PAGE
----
Israel Pulse

Netanyahu, King Abdullah in bind over Temple Mount

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Article Summary
Israeli Prime Minister Benjamin Netanyahu and Jordanian King Abdullah II share a similar dilemma: They both need for tensions on the Temple Mount to calm down, but cannot afford to appear as the weak side in this affair.

One small building in the most volatile spot in the world, the Temple Mount in Jerusalem’s walled Old City, threatens the stability of Jerusalem and beyond. The tense standoff between Israelis and Palestinians over the ancient, rundown building adjacent to Bab al-Rahma, the Gate of Mercy, could set off an explosion similar to the 2017 clashes that erupted after Israel placed metal detectors at the entrance to the Temple Mount, holy to both Muslims and Jews.

At issue are the fragile status quo at the site, Prime Minister Benjamin Netanyahu’s electoral constraints, Palestinian pride, the authority of the Jordanian-controlled Muslim Waqf that is the custodian of the site and Hamas, which has its fingers in every anti-Israel pie. The movement is taking advantage of the crisis, calling “Muslims everywhere” to defend with their bodies the holy mosque that the “Zionists” are trying to desecrate and shut down. Hamas enjoys the backing of Turkish President Recep Tayyip Erdogan, who has been seeking a foothold on the Temple Mount in recent years in defiance of Israel’s anger.

With slightly over three weeks to go before Israel’s elections, on April 9, Netanyahu finds himself in a bind. On the one hand, he must signal a tough, uncompromising line on this conflict to stem any defections by Likud Party voters to other right-wing parties. On the other hand, the last thing he needs right now is a blowup on the Temple Mount.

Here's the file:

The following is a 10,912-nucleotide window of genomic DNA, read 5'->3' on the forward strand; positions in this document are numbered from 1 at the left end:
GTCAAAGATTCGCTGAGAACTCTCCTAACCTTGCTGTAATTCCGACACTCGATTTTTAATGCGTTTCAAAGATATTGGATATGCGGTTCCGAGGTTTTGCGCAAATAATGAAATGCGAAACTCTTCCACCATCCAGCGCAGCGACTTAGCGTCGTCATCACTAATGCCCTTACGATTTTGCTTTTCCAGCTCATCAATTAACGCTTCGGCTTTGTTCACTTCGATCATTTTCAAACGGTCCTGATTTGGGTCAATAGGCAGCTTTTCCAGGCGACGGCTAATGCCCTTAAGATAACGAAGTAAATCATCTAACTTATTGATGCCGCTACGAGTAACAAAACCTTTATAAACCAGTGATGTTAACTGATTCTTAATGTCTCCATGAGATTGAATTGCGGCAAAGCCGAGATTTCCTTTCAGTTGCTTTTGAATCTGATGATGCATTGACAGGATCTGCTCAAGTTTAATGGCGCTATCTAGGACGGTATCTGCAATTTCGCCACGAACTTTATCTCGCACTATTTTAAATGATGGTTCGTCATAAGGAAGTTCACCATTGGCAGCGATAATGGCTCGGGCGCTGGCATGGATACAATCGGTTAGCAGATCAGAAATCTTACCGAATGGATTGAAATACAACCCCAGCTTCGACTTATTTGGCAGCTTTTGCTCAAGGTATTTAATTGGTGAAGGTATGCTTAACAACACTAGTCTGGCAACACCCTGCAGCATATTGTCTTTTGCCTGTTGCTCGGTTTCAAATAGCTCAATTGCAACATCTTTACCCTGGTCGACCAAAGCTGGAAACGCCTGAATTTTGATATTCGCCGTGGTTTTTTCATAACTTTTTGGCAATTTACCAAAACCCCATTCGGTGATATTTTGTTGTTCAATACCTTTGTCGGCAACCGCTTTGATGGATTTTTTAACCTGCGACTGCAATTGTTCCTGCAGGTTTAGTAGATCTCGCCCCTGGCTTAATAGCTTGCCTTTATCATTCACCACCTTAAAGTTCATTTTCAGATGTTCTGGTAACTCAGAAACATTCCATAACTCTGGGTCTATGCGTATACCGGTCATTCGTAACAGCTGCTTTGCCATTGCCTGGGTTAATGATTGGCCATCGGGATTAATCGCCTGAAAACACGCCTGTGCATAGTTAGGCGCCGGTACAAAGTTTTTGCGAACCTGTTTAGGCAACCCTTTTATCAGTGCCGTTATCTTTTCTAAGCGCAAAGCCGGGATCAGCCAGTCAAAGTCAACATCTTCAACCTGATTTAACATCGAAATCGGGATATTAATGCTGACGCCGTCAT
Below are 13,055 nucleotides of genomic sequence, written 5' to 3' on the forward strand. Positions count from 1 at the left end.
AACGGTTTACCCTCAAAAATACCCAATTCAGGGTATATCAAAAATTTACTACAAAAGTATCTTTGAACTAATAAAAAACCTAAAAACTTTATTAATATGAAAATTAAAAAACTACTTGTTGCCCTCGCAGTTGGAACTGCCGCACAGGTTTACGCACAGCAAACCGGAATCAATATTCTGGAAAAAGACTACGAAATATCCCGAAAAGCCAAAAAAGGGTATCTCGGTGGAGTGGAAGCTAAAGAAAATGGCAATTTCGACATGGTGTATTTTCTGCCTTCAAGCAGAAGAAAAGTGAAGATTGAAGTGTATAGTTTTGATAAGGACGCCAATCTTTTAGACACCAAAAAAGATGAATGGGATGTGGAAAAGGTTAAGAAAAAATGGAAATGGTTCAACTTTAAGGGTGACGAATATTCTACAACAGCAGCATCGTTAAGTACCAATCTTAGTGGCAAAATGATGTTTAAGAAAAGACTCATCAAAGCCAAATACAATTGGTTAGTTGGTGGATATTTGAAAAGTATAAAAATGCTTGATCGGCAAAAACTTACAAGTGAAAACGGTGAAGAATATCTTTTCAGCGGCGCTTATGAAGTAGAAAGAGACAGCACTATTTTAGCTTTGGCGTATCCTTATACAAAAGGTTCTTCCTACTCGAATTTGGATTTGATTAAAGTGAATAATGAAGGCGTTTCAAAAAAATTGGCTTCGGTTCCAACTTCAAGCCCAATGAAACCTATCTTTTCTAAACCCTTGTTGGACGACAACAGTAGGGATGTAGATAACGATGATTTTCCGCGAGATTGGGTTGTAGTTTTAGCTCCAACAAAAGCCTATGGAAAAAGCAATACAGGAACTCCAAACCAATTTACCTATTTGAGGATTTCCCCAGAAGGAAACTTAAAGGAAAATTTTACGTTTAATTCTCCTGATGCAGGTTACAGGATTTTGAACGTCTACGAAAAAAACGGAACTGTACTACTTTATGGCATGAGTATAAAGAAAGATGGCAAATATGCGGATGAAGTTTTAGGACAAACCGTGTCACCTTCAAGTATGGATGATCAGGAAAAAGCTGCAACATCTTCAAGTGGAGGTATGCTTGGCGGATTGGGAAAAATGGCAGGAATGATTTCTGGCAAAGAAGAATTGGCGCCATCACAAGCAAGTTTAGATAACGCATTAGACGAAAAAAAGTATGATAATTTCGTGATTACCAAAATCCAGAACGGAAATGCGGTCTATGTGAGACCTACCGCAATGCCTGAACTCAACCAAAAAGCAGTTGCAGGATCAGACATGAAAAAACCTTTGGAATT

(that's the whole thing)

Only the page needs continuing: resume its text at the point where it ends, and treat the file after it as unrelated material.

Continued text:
The events leading up to the latest cycle of violence escaped the attention of various Israeli security agencies including the Shin Bet, Israeli Police and even the Mossad agency responsible for providing intelligence on Jordan. As aforementioned, the building in question is located adjacent to the Temple Mount gate known as Bab al-Rahma, which can only be accessed from the Temple Mount itself. Israel shut down the gate and adjacent building in 2003 under a court order after discovering that the nonprofit organization running the site was not legally registered and was associated with Hamas. The building was locked and empty until last month.

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“The closure order expired,” a senior Israeli source dealing with the crisis told Al-Monitor on condition of anonymity. “When the Waqf realized it, they quickly organized a tour of the site for the media and declared the building open for public prayers.” Prayer rugs were spread out and prayer services began. Israel realized belatedly that the Waqf was recently expanded to include 18 rather than 11 members.

“They added members considered close to the Palestinian Authority [PA] at the expense of Jordan’s influence on the custodianship,” an Israeli intelligence source told Al-Monitor, speaking on condition of anonymity. The additions to the Waqf, and reports that US President Donald Trump’s “deal of the century” for Israeli-Palestinian peace would soon be unveiled, created a clear Palestinian interest in illustrating the volatility of the Temple Mount issue and signaling to the United States and the rest of the world that anyone who lays a hand on the Temple Mount risks a regional conflagration.